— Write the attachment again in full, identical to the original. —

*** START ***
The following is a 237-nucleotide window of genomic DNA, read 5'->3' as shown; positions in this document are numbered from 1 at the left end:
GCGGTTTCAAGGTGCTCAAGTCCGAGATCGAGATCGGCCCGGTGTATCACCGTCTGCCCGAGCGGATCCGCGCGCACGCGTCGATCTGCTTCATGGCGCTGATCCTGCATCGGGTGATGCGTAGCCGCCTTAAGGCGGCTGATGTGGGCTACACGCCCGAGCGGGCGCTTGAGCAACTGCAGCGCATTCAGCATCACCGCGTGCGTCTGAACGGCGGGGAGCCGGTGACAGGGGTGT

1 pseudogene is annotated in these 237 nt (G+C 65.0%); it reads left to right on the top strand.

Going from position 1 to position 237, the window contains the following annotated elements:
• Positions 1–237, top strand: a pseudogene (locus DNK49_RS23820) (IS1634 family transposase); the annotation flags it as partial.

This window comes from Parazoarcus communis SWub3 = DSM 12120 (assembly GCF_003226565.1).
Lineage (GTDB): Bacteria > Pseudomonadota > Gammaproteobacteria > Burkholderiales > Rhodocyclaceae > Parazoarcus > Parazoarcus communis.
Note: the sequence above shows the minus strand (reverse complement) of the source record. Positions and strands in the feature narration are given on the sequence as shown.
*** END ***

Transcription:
The following is a 237-nucleotide window of genomic DNA, read 5'->3' as shown; positions in this document are numbered from 1 at the left end:
GCGGTTTCAAGGTGCTCAAGTCCGAGATCGAGATCGGCCCGGTGTATCACCGTCTGCCCGAGCGGATCCGCGCGCACGCGTCGATCTGCTTCATGGCGCTGATCCTGCATCGGGTGATGCGTAGCCGCCTTAAGGCGGCTGATGTGGGCTACACGCCCGAGCGGGCGCTTGAGCAACTGCAGCGCATTCAGCATCACCGCGTGCGTCTGAACGGCGGGGAGCCGGTGACAGGGGTGT

1 pseudogene is annotated in these 237 nt (G+C 65.0%); it reads left to right on the top strand.

Going from position 1 to position 237, the window contains the following annotated elements:
• Positions 1–237, top strand: a pseudogene (locus DNK49_RS23820) (IS1634 family transposase); the annotation flags it as partial.

This window comes from Parazoarcus communis SWub3 = DSM 12120 (assembly GCF_003226565.1).
Lineage (GTDB): Bacteria > Pseudomonadota > Gammaproteobacteria > Burkholderiales > Rhodocyclaceae > Parazoarcus > Parazoarcus communis.
Note: the sequence above shows the minus strand (reverse complement) of the source record. Positions and strands in the feature narration are given on the sequence as shown.